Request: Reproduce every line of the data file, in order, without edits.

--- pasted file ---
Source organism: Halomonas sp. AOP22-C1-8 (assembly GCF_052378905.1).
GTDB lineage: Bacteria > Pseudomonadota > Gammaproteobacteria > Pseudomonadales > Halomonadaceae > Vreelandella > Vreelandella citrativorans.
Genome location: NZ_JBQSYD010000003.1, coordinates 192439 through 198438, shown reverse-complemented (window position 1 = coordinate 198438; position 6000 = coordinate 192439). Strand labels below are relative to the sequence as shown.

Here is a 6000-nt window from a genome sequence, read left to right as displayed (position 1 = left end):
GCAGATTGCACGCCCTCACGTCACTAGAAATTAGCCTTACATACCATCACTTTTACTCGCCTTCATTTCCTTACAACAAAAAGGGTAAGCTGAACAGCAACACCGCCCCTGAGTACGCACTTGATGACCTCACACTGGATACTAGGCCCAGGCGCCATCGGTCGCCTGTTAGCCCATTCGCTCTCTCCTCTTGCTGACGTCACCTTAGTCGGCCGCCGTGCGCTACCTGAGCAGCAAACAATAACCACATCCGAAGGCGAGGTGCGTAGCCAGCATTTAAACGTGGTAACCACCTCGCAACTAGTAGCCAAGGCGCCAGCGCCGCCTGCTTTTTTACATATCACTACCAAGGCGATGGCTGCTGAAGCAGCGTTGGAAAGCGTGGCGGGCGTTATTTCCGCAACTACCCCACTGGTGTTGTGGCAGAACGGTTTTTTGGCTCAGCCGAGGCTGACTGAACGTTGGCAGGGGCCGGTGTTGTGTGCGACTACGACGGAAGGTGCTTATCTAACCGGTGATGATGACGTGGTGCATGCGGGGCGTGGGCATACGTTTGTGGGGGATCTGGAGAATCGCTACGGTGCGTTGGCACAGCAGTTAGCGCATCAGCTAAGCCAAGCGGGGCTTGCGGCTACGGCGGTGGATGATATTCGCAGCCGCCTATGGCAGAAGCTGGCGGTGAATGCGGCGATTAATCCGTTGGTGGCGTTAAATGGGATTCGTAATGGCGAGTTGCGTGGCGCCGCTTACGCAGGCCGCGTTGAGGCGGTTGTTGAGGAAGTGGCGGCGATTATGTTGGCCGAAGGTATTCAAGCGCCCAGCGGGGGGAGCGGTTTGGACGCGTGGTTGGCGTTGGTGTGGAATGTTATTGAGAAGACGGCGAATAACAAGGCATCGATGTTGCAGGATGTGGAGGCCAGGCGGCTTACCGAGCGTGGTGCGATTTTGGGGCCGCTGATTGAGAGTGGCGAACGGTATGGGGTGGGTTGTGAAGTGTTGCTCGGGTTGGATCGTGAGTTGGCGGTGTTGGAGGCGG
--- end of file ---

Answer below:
Source organism: Halomonas sp. AOP22-C1-8 (assembly GCF_052378905.1).
GTDB lineage: Bacteria > Pseudomonadota > Gammaproteobacteria > Pseudomonadales > Halomonadaceae > Vreelandella > Vreelandella citrativorans.
Genome location: NZ_JBQSYD010000003.1, coordinates 192439 through 198438, shown reverse-complemented (window position 1 = coordinate 198438; position 6000 = coordinate 192439). Strand labels below are relative to the sequence as shown.

Here is a 6000-nt window from a genome sequence, read left to right as displayed (position 1 = left end):
GCAGATTGCACGCCCTCACGTCACTAGAAATTAGCCTTACATACCATCACTTTTACTCGCCTTCATTTCCTTACAACAAAAAGGGTAAGCTGAACAGCAACACCGCCCCTGAGTACGCACTTGATGACCTCACACTGGATACTAGGCCCAGGCGCCATCGGTCGCCTGTTAGCCCATTCGCTCTCTCCTCTTGCTGACGTCACCTTAGTCGGCCGCCGTGCGCTACCTGAGCAGCAAACAATAACCACATCCGAAGGCGAGGTGCGTAGCCAGCATTTAAACGTGGTAACCACCTCGCAACTAGTAGCCAAGGCGCCAGCGCCGCCTGCTTTTTTACATATCACTACCAAGGCGATGGCTGCTGAAGCAGCGTTGGAAAGCGTGGCGGGCGTTATTTCCGCAACTACCCCACTGGTGTTGTGGCAGAACGGTTTTTTGGCTCAGCCGAGGCTGACTGAACGTTGGCAGGGGCCGGTGTTGTGTGCGACTACGACGGAAGGTGCTTATCTAACCGGTGATGATGACGTGGTGCATGCGGGGCGTGGGCATACGTTTGTGGGGGATCTGGAGAATCGCTACGGTGCGTTGGCACAGCAGTTAGCGCATCAGCTAAGCCAAGCGGGGCTTGCGGCTACGGCGGTGGATGATATTCGCAGCCGCCTATGGCAGAAGCTGGCGGTGAATGCGGCGATTAATCCGTTGGTGGCGTTAAATGGGATTCGTAATGGCGAGTTGCGTGGCGCCGCTTACGCAGGCCGCGTTGAGGCGGTTGTTGAGGAAGTGGCGGCGATTATGTTGGCCGAAGGTATTCAAGCGCCCAGCGGGGGGAGCGGTTTGGACGCGTGGTTGGCGTTGGTGTGGAATGTTATTGAGAAGACGGCGAATAACAAGGCATCGATGTTGCAGGATGTGGAGGCCAGGCGGCTTACCGAGCGTGGTGCGATTTTGGGGCCGCTGATTGAGAGTGGCGAACGGTATGGGGTGGGTTGTGAAGTGTTGCTCGGGTTGGATCGTGAGTTGGCGGTGTTGGAGGCGG